Camus, meanwhile, was looking to escape his working-class origins and find comfort in the literary scene of which his favoured cigarettes were an important part. They could both be said to feel uneasy in their worlds, having had to shapeshift from their upbringing and even their natural forms into something that they actually want to be. Their cigarettes were both an ingredient in their shapeshifting. To some degree, they could be said to hold this transformation together; a daily reminder of their ability to shift and change as required.
Camus’ and Orwell’s Consumption
Both Orwell and Camus were afflicted by tuberculosis in different ways. Orwell himself was, naturally, a sickly man by all accounts. His entire life, he was plagued by vague illnesses, aches and pains which seriously impacted his view of the world in negative ways. It is hardly a surprise that he became, by all accounts, something of a pessimistic person to be around, and it is clear in many cases that his attitudes were heavily influenced by his myriad illnesses. Although it is not presented in the clear way that Camus presents his illnesses, Orwell’s entire attitude is – at times – indicative of someone suffering from a thousand minor ailments, illnesses and irritations.
Camus, as I just mentioned, was far more overt in the role that his physical health played in his literature, philosophies and his entire outlook on life. Although ruggedly healthy as a young man, blessed with the natural healthy physique so common in the poor Algerian community at the time, when he was 17 he was diagnosed with tuberculosis. This diagnosis then went on to have a long-lasting effect throughout his life. For example, he often refused to go swimming with Simone de Beauvoir due to fears over his failing lungs. It was much more overt in his literary musings and prose style than that of his counterpart in this case.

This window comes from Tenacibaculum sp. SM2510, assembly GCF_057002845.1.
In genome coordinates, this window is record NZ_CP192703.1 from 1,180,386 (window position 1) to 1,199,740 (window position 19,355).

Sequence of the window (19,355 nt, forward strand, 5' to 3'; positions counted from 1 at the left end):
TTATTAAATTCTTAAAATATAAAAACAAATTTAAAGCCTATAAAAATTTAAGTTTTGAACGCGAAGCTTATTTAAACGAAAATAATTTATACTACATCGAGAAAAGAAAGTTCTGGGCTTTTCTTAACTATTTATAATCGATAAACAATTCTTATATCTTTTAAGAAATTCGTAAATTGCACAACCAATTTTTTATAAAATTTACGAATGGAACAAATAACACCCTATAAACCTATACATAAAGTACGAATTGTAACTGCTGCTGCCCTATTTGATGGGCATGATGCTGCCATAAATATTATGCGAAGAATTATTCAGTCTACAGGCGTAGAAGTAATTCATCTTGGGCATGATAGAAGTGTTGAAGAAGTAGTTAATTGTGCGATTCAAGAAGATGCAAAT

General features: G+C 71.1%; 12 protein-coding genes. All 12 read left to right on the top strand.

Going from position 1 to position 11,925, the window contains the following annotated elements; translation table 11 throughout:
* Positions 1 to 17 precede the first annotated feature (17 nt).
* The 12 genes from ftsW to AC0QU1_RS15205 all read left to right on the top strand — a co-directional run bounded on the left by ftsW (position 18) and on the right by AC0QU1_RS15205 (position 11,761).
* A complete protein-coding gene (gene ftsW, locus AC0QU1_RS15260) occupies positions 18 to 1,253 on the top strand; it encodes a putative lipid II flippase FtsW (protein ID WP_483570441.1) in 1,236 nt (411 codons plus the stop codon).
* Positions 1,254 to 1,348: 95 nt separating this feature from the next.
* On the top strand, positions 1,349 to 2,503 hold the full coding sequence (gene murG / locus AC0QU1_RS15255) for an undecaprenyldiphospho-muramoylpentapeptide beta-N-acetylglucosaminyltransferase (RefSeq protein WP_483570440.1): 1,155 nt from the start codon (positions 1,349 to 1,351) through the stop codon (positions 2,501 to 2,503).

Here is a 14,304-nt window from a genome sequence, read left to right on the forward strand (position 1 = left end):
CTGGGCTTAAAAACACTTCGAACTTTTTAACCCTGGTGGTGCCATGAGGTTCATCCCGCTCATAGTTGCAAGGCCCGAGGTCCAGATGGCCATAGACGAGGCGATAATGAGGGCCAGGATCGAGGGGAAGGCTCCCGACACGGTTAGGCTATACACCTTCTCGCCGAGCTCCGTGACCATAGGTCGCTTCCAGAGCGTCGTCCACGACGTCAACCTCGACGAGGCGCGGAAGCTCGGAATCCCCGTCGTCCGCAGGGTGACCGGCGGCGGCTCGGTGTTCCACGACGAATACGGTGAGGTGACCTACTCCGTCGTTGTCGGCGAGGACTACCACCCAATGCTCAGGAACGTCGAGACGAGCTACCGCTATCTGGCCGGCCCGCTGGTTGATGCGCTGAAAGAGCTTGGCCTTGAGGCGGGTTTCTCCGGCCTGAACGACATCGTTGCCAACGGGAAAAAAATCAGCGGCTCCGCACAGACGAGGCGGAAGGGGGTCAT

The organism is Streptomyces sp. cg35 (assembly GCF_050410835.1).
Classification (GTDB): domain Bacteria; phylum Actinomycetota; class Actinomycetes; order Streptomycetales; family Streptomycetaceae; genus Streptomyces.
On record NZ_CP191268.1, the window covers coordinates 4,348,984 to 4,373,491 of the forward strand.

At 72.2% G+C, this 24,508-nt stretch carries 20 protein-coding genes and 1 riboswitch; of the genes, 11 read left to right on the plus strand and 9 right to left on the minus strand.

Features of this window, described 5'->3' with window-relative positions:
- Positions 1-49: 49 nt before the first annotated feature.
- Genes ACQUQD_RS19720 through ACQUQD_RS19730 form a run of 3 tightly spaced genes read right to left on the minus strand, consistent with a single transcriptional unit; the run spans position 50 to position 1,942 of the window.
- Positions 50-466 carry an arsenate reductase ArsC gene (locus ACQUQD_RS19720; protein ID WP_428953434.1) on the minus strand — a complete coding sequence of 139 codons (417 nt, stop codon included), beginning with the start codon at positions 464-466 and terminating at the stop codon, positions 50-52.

His description of the almost fugue state that Meursault inhabits in L’Étranger bore a high level of similarity to his early descriptions of the symptoms prevalent from tuberculosis, of which he would have been intimately familiar. Of course, without the balance of Camus’ overriding absurdity (to my mind, I can’t recollect a single instance when TB created a mindset in which murder, even murder with something of a racial component, seemed appropriate).
Camus and Orwell Meeting Their End
It is almost ironic that the two should meet their ends in such alternative ways. Albert Camus, diagnosed with consumption at 17 and obsessed with the concept of his own illness throughout his life, would escape the clutches of his sickness whilst Orwell, who spent his life blatantly refusing to acknowledge even the concept of his own mortality, should succumb. It is hardly a surprise that the illness killed Orwell, ill through much of his life and certainly having suffered much throughout the Spanish Civil War, his time in the Imperial Police and whilst Down and Out in Paris and London. In fact, I would be confident in arguing that it was Orwell’s illness which gave his ultimate work, Nineteen-Eighty-Four, the desperation it possessed and reinforced the hopelessness which permeates the entire novel.
Camus, despite his twenty-year obsession with his own illness, was fortunate enough (if we are to measure fortune in such ways) to avoid the agonising end that Orwell met with some years previously. Albert Camus was killed in an automobile accident which he could have easily avoided. In fact, he had a train ticket in his pocket which would have enabled him to avoid the car trip altogether.
If only he had elected to travel with his family on the train, rather than rely on the skills of his publicist behind the wheel, he might have gone on to finish The First Man, his semi-autobiographical work about his childhood in Algeria, or his incomplete posthumously published novel A Happy Death. Perhaps it suits Camus – his death; to have something so normal, so mundane take away the life of a prolific philosopher, writer and essayist must have been preferable to the wasting disease which wracked Orwell’s last days.